# Editing A bug in my high school physics intuition

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You're sitting on a bicycle or in a rocket ship, stationary. This gets boring, so you accelerate to 1 m/s. After cruising for a while you get bored again, so you accelerate some more, up to 2 m/s. What took more energy, getting from 0 to 1 m/s, or getting from 1 to 2 m/s? | You're sitting on a bicycle or in a rocket ship, stationary. This gets boring, so you accelerate to 1 m/s. After cruising for a while you get bored again, so you accelerate some more, up to 2 m/s. What took more energy, getting from 0 to 1 m/s, or getting from 1 to 2 m/s? | ||

:'''Answer 1.''' Once you're cruising at 1 m/s, we may as well use the inertial reference frame which is moving at 1 m/s with you, in which you are stationary. Then the second spurt of acceleration corresponds to speeding up from 0 to 1 m/s, which is exactly what the first spurt did in the stationary reference frame. So the two take '''the same amount of energy'''. | :'''Answer 1.''' Once you're cruising at 1 m/s, we may as well use the inertial reference frame which is moving at 1 m/s with you, in which you are stationary. Then the second spurt of acceleration corresponds to speeding up from 0 to 1 m/s, which is exactly what the first spurt did in the stationary reference frame. So the two take '''the same amount of energy'''. | ||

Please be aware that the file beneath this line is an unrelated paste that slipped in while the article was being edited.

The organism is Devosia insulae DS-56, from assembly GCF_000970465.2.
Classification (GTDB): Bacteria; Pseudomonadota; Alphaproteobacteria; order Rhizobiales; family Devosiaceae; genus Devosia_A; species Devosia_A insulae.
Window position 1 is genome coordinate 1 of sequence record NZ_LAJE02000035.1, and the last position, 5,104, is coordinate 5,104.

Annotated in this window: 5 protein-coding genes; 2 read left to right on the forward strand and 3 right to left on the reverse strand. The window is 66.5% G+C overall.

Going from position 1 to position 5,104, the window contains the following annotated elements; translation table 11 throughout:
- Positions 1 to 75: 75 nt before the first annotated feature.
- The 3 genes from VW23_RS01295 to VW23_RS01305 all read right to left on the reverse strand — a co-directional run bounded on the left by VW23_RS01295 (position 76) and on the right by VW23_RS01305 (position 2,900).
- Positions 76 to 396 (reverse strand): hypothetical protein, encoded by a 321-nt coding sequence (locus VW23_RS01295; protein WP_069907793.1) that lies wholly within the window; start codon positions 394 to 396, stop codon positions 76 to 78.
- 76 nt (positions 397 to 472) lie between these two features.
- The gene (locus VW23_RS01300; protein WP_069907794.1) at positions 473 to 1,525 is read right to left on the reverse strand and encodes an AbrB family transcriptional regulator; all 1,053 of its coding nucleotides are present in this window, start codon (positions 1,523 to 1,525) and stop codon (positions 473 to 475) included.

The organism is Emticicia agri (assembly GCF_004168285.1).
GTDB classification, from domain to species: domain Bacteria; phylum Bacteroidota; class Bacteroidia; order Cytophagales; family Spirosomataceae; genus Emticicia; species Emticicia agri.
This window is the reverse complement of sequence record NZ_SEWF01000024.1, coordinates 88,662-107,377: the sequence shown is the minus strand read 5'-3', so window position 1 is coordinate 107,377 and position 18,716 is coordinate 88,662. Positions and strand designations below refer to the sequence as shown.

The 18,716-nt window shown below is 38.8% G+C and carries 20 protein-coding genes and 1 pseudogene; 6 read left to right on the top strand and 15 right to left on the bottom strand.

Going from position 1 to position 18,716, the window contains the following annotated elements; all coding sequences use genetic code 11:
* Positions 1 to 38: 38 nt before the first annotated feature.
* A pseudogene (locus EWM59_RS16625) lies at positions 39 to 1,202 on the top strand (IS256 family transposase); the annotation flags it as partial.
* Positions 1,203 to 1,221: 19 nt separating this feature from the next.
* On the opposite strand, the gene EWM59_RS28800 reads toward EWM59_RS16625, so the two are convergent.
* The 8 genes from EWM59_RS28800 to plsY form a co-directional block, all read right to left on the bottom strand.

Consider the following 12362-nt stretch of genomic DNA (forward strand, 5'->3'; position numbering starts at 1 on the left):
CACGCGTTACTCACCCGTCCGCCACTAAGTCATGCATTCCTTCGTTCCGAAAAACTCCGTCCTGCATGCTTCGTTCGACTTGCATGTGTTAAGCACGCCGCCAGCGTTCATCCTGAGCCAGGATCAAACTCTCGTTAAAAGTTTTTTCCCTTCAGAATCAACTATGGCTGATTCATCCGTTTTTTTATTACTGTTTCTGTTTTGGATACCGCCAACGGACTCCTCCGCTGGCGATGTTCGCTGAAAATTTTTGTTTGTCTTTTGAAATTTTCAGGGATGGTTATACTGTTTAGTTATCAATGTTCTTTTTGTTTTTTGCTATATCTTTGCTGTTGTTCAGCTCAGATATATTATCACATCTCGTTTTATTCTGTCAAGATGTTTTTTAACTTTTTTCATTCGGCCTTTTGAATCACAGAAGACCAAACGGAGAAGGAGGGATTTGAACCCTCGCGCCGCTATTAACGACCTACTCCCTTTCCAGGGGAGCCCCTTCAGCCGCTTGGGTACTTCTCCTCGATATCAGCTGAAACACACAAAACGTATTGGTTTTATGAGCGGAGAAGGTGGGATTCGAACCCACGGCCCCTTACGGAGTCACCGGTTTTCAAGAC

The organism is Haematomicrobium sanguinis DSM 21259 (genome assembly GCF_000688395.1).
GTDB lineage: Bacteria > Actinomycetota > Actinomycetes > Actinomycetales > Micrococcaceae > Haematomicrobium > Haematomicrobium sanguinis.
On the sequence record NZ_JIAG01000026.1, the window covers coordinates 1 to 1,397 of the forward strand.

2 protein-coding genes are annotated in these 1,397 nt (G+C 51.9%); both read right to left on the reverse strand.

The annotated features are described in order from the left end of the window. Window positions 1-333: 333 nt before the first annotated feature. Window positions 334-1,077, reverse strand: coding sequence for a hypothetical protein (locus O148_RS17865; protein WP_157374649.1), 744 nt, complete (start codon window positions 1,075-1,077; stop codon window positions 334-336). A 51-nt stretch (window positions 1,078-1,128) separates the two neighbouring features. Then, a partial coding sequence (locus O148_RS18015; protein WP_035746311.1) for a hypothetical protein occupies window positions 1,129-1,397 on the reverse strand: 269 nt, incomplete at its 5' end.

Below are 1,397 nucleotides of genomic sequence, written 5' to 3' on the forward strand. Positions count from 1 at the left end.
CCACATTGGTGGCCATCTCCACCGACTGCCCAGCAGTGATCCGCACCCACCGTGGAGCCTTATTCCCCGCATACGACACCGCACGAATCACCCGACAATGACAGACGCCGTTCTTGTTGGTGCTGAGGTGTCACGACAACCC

− | :'''Answer 2.''' Just measure the kinetic energy differences. Kinetic energy is proportional to the square of speed, so the first spurt of acceleration took 1 | + | :'''Answer 2.''' Just measure the kinetic energy differences. Kinetic energy is proportional to the square of speed, so the first spurt of acceleration took $1^2 - 0^2 = 1$ unit of energy and the second one took $2^2 - 1^1 = 3$ units of energy, which is '''3 times as much energy'''. |

The problem is that both of these answers seem intuitively compelling. For a similar problem, I thought of one answer but not the other, and it seemed so clear that it wasn't even worth double checking. After I realized what had happened, I started on a quest to update my intuition so that the same failure mode doesn't happen again. I think I've at least partially succeeded. In any case, I was at least able to console myself that many people with very good physical intuition also found this confusing. Let's review some possible explanations. | The problem is that both of these answers seem intuitively compelling. For a similar problem, I thought of one answer but not the other, and it seemed so clear that it wasn't even worth double checking. After I realized what had happened, I started on a quest to update my intuition so that the same failure mode doesn't happen again. I think I've at least partially succeeded. In any case, I was at least able to console myself that many people with very good physical intuition also found this confusing. Let's review some possible explanations. |